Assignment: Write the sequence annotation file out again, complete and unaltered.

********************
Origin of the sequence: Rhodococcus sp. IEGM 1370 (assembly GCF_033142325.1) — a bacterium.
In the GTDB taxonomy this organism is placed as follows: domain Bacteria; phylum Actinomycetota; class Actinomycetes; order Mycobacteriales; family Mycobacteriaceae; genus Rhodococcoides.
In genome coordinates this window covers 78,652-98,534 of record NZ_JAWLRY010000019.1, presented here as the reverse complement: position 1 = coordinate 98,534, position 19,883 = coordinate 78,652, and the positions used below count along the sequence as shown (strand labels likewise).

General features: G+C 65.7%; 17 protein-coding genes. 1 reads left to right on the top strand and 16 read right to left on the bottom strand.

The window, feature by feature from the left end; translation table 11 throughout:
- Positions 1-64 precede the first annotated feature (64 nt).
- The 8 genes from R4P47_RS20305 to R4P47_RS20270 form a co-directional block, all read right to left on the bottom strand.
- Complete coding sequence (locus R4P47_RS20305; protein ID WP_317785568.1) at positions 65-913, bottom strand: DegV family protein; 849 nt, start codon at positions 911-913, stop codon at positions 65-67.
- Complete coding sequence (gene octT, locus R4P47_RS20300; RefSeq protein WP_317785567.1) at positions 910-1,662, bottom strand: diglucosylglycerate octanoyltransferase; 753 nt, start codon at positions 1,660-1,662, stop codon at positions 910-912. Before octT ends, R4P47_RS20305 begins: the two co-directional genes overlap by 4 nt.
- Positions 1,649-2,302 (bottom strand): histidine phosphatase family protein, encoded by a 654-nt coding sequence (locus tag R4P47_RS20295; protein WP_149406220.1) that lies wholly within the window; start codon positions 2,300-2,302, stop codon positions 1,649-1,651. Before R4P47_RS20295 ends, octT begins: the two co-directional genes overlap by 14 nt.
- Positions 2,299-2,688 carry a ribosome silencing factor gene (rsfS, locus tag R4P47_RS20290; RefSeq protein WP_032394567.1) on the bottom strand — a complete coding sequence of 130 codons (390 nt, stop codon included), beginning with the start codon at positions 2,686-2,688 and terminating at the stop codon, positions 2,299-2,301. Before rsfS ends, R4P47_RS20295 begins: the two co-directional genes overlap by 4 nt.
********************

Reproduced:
Origin of the sequence: Rhodococcus sp. IEGM 1370 (assembly GCF_033142325.1) — a bacterium.
In the GTDB taxonomy this organism is placed as follows: domain Bacteria; phylum Actinomycetota; class Actinomycetes; order Mycobacteriales; family Mycobacteriaceae; genus Rhodococcoides.
In genome coordinates this window covers 78,652-98,534 of record NZ_JAWLRY010000019.1, presented here as the reverse complement: position 1 = coordinate 98,534, position 19,883 = coordinate 78,652, and the positions used below count along the sequence as shown (strand labels likewise).

General features: G+C 65.7%; 17 protein-coding genes. 1 reads left to right on the top strand and 16 read right to left on the bottom strand.

The window, feature by feature from the left end; translation table 11 throughout:
- Positions 1-64 precede the first annotated feature (64 nt).
- The 8 genes from R4P47_RS20305 to R4P47_RS20270 form a co-directional block, all read right to left on the bottom strand.
- Complete coding sequence (locus R4P47_RS20305; protein ID WP_317785568.1) at positions 65-913, bottom strand: DegV family protein; 849 nt, start codon at positions 911-913, stop codon at positions 65-67.
- Complete coding sequence (gene octT, locus R4P47_RS20300; RefSeq protein WP_317785567.1) at positions 910-1,662, bottom strand: diglucosylglycerate octanoyltransferase; 753 nt, start codon at positions 1,660-1,662, stop codon at positions 910-912. Before octT ends, R4P47_RS20305 begins: the two co-directional genes overlap by 4 nt.
- Positions 1,649-2,302 (bottom strand): histidine phosphatase family protein, encoded by a 654-nt coding sequence (locus tag R4P47_RS20295; protein WP_149406220.1) that lies wholly within the window; start codon positions 2,300-2,302, stop codon positions 1,649-1,651. Before R4P47_RS20295 ends, octT begins: the two co-directional genes overlap by 14 nt.
- Positions 2,299-2,688 carry a ribosome silencing factor gene (rsfS, locus tag R4P47_RS20290; RefSeq protein WP_032394567.1) on the bottom strand — a complete coding sequence of 130 codons (390 nt, stop codon included), beginning with the start codon at positions 2,686-2,688 and terminating at the stop codon, positions 2,299-2,301. Before rsfS ends, R4P47_RS20295 begins: the two co-directional genes overlap by 4 nt.